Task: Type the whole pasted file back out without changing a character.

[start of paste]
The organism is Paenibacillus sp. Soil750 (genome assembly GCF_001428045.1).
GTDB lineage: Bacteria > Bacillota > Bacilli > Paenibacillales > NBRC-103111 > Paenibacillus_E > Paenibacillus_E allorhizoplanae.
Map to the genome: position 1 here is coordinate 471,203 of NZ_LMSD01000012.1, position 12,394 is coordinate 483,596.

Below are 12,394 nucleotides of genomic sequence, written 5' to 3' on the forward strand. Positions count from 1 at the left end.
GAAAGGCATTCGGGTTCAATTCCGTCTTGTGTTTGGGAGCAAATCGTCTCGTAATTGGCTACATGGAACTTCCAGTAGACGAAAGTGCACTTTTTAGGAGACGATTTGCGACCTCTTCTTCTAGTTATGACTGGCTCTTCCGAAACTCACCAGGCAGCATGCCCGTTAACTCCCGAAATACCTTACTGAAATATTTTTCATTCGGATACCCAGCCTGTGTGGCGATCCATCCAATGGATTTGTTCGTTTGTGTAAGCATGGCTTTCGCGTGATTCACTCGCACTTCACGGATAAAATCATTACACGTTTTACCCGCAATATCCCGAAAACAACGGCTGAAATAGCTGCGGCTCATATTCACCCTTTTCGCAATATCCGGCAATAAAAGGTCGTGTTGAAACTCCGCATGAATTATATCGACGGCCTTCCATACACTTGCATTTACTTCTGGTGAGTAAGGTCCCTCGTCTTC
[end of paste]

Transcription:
The organism is Paenibacillus sp. Soil750 (genome assembly GCF_001428045.1).
GTDB lineage: Bacteria > Bacillota > Bacilli > Paenibacillales > NBRC-103111 > Paenibacillus_E > Paenibacillus_E allorhizoplanae.
Map to the genome: position 1 here is coordinate 471,203 of NZ_LMSD01000012.1, position 12,394 is coordinate 483,596.

Below are 12,394 nucleotides of genomic sequence, written 5' to 3' on the forward strand. Positions count from 1 at the left end.
GAAAGGCATTCGGGTTCAATTCCGTCTTGTGTTTGGGAGCAAATCGTCTCGTAATTGGCTACATGGAACTTCCAGTAGACGAAAGTGCACTTTTTAGGAGACGATTTGCGACCTCTTCTTCTAGTTATGACTGGCTCTTCCGAAACTCACCAGGCAGCATGCCCGTTAACTCCCGAAATACCTTACTGAAATATTTTTCATTCGGATACCCAGCCTGTGTGGCGATCCATCCAATGGATTTGTTCGTTTGTGTAAGCATGGCTTTCGCGTGATTCACTCGCACTTCACGGATAAAATCATTACACGTTTTACCCGCAATATCCCGAAAACAACGGCTGAAATAGCTGCGGCTCATATTCACCCTTTTCGCAATATCCGGCAATAAAAGGTCGTGTTGAAACTCCGCATGAATTATATCGACGGCCTTCCATACACTTGCATTTACTTCTGGTGAGTAAGGTCCCTCGTCTTC